Why the people who are left should have become a society like that of the 19th century American West is never explained, other than by the fact that David Gemmell apparently grew up with an obsession for American western movies. Jon Shannow, the Jerusalem Man, arrives toting a gun and a Bible, in scenes vaguely reminiscent of the classic film 'Shane.' I can’t even begin to describe the events that follow. They come fast and furious, with constant action and unexpected twists and turns.

This is the third book set in world where magic is generated by golden Sipstrassi “stones of power.” The first two, “Ghost King” and “Last Sword of Power,” are loosely (*very* loosely) based on Arthurian legend, so there is a major jump in time. I recommend reading the first two--which are more typical of Gemmell’s style--first, especially Last Sword of Power, for reasons I won't explain due to spoiler potential.

I found Jon Shannow and his sidekick Batik unique, fascinating, and fully developed characters. I really enjoyed the book, even though it pulled too many rabbits out of hats (or, if you prefer, deuses out of machinas). It’s a breathless whirl of action that, in the final climactic battle, become a little Too Much--hence the WTF factor. The epilogue is highly satisfying, though, and the Shannow saga should have ended there, which I’ve read was what Gemmell originally intended. However, he went on to write two sequels. I read “The Last Guardian” years ago and did not like it and never bothered with the final one, “Bloodstone.”

The narrator is Christian Rodska. I think he's a great narrator and here he does a terrific job with a wide range of characters. However, I note that on Audible UK, a reviewer has taken the trouble to post a rather nasty diatribe about the narration under all three Shannow books, so I guess some people don’t agree with me, and you’d better listen to the narration sample.

6 of 6 people found this review helpful

  • A Mackenzie Family Christmas: The Perfect Gift

  • Highland Pleasures Series, Book 4.5
  • By: Jennifer Ashley
  • Narrated by: Angela Dawe
  • Length: 5 hrs and 7 mins
  • Unabridged
  • Overall
    4.5 out of 5 stars 590
  • Performance
    4.5 out of 5 stars 548
  • Story
    4.5 out of 5 stars 547

The Mackenzies gather for a clan Christmas and Hogmanay in Scotland. In the chaos of preparations for the celebration - the first of Hart and Eleanor's married life - one of Ian's Ming bowls gets broken, and the family scrambles to save the day. Daniel busily runs a betting ring for everything from the hour Eleanor's baby will arrive, to whether Mac's former-pugilist valet can win a boxing match, to who will be the first of the many guests to be caught under the mistletoe.

  • 4 out of 5 stars
  • Charming and beautifully crafted

  • By Carol on 12-21-17

Charming and beautifully crafted

Overall
4 out of 5 stars
Performance
4 out of 5 stars
Story
4 out of 5 stars

Reviewed: 12-21-17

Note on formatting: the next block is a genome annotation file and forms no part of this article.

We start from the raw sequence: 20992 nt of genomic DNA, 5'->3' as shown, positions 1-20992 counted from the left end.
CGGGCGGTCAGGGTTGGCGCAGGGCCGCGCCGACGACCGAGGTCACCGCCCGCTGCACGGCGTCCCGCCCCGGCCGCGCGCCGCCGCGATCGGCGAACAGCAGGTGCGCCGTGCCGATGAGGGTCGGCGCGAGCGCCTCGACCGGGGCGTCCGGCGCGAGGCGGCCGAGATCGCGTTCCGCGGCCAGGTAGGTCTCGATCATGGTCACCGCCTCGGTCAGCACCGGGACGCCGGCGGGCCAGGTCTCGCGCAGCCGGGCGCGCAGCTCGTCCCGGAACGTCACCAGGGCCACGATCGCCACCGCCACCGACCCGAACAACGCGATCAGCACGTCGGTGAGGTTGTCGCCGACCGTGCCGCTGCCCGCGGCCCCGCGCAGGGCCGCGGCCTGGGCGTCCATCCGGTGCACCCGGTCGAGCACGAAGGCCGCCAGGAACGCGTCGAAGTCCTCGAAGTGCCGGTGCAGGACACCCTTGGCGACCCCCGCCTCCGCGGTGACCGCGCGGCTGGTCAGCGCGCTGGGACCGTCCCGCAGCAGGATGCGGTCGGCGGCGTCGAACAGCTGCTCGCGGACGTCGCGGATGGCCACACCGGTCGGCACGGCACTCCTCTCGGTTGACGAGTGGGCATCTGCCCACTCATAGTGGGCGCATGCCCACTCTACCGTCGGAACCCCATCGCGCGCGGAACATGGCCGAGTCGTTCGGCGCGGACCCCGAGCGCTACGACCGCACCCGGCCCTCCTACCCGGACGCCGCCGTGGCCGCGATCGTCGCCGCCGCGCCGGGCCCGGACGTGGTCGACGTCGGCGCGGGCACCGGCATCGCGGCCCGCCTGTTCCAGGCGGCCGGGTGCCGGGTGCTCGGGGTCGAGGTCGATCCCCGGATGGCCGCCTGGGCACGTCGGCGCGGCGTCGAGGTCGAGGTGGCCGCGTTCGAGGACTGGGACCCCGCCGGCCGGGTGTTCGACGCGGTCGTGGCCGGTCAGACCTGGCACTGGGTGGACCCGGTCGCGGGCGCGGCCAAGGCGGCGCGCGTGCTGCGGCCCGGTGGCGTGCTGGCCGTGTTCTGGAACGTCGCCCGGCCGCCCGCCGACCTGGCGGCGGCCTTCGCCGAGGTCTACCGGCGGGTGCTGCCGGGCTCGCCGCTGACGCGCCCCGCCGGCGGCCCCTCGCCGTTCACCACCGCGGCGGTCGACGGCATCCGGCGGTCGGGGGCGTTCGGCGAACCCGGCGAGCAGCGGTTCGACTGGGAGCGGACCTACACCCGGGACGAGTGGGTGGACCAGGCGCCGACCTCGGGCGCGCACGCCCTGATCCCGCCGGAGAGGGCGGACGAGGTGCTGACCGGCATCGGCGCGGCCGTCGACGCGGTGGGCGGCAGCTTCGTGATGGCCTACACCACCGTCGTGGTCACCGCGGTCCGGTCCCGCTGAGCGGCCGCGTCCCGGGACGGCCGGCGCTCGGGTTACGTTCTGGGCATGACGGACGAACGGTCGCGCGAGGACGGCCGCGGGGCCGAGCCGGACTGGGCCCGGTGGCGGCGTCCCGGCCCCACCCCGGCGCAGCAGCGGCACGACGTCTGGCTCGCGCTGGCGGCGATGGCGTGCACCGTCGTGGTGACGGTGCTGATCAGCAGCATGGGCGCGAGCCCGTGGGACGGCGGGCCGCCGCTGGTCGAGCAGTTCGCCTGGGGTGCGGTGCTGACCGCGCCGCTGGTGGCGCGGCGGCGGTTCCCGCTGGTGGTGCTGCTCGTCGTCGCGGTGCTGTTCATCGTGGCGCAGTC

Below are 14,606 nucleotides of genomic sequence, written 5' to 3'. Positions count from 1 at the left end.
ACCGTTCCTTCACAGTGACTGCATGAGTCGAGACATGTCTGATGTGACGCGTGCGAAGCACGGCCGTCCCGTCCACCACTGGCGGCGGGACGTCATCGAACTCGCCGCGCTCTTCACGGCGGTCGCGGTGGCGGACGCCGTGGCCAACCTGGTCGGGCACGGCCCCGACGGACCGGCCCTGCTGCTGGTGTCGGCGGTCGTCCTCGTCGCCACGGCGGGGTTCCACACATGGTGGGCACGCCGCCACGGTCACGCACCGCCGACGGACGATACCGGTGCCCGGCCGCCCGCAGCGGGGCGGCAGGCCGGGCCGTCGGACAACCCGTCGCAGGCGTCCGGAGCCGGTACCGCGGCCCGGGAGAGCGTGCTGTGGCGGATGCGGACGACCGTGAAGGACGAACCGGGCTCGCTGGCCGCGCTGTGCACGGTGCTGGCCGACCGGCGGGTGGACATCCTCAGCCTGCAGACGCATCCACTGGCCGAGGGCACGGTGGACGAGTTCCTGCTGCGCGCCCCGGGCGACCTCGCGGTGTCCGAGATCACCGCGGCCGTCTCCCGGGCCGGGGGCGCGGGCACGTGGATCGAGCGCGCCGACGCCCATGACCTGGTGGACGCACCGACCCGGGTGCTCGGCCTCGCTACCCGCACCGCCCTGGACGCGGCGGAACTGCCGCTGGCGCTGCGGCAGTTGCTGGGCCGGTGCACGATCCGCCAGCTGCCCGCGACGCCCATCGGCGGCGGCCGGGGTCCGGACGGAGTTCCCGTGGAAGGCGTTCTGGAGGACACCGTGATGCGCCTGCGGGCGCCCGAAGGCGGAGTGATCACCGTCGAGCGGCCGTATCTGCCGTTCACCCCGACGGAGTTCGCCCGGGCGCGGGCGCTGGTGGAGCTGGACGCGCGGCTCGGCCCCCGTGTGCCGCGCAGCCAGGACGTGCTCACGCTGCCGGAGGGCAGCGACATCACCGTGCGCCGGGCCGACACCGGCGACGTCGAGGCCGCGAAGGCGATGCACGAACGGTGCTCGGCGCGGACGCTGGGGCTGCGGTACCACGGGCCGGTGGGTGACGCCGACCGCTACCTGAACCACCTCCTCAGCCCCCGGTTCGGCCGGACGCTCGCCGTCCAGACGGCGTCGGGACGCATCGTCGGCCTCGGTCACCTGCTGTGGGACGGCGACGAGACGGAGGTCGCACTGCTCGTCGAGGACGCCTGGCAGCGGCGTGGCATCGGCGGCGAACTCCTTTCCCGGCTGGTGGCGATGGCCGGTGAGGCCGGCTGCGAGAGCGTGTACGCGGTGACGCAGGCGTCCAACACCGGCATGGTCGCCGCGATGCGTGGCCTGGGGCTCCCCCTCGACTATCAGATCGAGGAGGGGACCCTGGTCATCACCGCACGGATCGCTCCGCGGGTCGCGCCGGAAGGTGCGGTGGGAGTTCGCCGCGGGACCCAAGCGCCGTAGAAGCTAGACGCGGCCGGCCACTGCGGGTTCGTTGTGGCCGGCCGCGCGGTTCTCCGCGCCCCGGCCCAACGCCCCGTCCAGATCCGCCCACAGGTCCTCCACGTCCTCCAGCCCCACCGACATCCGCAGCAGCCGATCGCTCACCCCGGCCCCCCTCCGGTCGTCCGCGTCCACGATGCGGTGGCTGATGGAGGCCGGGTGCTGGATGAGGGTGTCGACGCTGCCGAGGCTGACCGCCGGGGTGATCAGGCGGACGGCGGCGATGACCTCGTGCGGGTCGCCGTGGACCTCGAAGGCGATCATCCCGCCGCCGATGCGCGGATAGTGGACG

If you've read and enjoyed the first four books of this series, I'm pretty sure you'll find this story is a delightful gift. Each of the four brothers gets a piece of the action, although it mainly revolves around Ian and his idiosyncracies (and you do need to have read "The Madness of Lord Ian Mackenzie" in order to "get it").

Jennifer Ashley does an noteworthy job of crafting a Christmas story that advances the characters and doesn't feel like a tacked-on "holiday special." It even has moments with the more minor characters--Daniel Mackenzie, Inspector Fellowes, and the MacBride brothers--that foreshadow books to come in the series.

Angela Dawe isn't my favorite narrator, but she suits this series, and has definitely captured the distinct personalities of each of the four brothers.

1 of 1 people found this review helpful

  • Home

  • Myron Bolitar Series, Book 11
  • By: Harlan Coben
  • Narrated by: Steven Weber
  • Length: 9 hrs and 7 mins
  • Unabridged
  • Overall
    4.5 out of 5 stars 5,218
  • Performance
    4.5 out of 5 stars 4,787
  • Story
    4.5 out of 5 stars 4,761

A decade ago, kidnappers grabbed two boys from wealthy families and demanded ransom, then went silent. No trace of the boys ever surfaced. For 10 years their families have been left with nothing but painful memories and a quiet desperation for the day that has finally, miraculously arrived: Myron Bolitar and his friend Win believe they have located one of the boys, now a teenager. Where has he been for 10 years, and what does he know about the day, more than half a life ago, when he was taken?

  • 5 out of 5 stars
  • Win comes home. So does Harlan Coben.

  • By Carol on 10-26-17

Win comes home. So does Harlan Coben.

Overall
5 out of 5 stars
Performance
5 out of 5 stars
Story
5 out of 5 stars

Reviewed: 10-26-17

I enjoyed the first 6-7 books in this series, but the last few got too dark and depressing. Then Coben wrote out Winsor Horne Lockwood III. Now, I don't know why an effete-looking but brutally accomplished assassin, a semisociopath who also has access to his family's billions, should be the most engrossing character in the book. But he's the perfect foil to brooding do-gooder (but also brutally accomplished and anything but effete) Myron Bolitar, and without him the stories don't work as well.

Now Win is back "Home" and the series is back on track. Win even narrates part of this one. It's a great mystery that hangs together right through the ending. Coben's standalones often get so convoluted as to be unbelievable (and sometimes un-followable), but this story's secrets and twists all work. I really liked Steven Weber's narration; different from Marosz, who did the early books, but very easy to listen to.

"Home" is not exactly a happy book--books dealing with kidnapping, the sex trade, and other nasty things can't be. But ultimately it is an engrossing, occasionally thrilling ride. The mystery is tied up within the book, but an epilogue opens a door to new avenues for Myron and Win (and the younger set, Mickey, Ema, and Spoon). I hope Coben, an accomplished novelist, chooses to explore them. And keep Win in the picture!

8 of 8 people found this review helpful